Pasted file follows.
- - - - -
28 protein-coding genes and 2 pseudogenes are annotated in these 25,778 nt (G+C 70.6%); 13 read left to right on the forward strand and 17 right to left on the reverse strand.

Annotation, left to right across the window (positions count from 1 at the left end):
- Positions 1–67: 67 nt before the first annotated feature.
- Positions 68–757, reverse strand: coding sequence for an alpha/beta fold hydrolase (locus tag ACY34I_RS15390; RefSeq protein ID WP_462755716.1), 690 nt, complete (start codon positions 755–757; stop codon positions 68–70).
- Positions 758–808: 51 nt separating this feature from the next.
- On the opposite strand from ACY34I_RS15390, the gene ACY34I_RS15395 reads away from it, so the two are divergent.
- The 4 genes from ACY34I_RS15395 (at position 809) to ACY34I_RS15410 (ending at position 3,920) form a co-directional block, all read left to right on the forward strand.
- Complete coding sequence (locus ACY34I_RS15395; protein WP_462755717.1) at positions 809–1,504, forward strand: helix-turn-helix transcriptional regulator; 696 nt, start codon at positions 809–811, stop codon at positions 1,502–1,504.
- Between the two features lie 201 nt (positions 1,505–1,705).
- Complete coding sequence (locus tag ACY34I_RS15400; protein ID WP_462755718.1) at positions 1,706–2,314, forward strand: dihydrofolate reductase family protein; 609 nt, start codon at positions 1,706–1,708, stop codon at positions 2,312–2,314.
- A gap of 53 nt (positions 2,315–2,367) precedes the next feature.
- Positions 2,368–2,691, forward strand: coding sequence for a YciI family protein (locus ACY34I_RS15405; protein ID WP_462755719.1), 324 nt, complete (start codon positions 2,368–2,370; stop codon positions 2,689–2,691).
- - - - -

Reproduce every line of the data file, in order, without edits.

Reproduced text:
28 protein-coding genes and 2 pseudogenes are annotated in these 25,778 nt (G+C 70.6%); 13 read left to right on the forward strand and 17 right to left on the reverse strand.

Annotation, left to right across the window (positions count from 1 at the left end):
- Positions 1–67: 67 nt before the first annotated feature.
- Positions 68–757, reverse strand: coding sequence for an alpha/beta fold hydrolase (locus tag ACY34I_RS15390; RefSeq protein ID WP_462755716.1), 690 nt, complete (start codon positions 755–757; stop codon positions 68–70).
- Positions 758–808: 51 nt separating this feature from the next.
- On the opposite strand from ACY34I_RS15390, the gene ACY34I_RS15395 reads away from it, so the two are divergent.
- The 4 genes from ACY34I_RS15395 (at position 809) to ACY34I_RS15410 (ending at position 3,920) form a co-directional block, all read left to right on the forward strand.
- Complete coding sequence (locus ACY34I_RS15395; protein WP_462755717.1) at positions 809–1,504, forward strand: helix-turn-helix transcriptional regulator; 696 nt, start codon at positions 809–811, stop codon at positions 1,502–1,504.
- Between the two features lie 201 nt (positions 1,505–1,705).
- Complete coding sequence (locus tag ACY34I_RS15400; protein ID WP_462755718.1) at positions 1,706–2,314, forward strand: dihydrofolate reductase family protein; 609 nt, start codon at positions 1,706–1,708, stop codon at positions 2,312–2,314.
- A gap of 53 nt (positions 2,315–2,367) precedes the next feature.
- Positions 2,368–2,691, forward strand: coding sequence for a YciI family protein (locus ACY34I_RS15405; protein ID WP_462755719.1), 324 nt, complete (start codon positions 2,368–2,370; stop codon positions 2,689–2,691).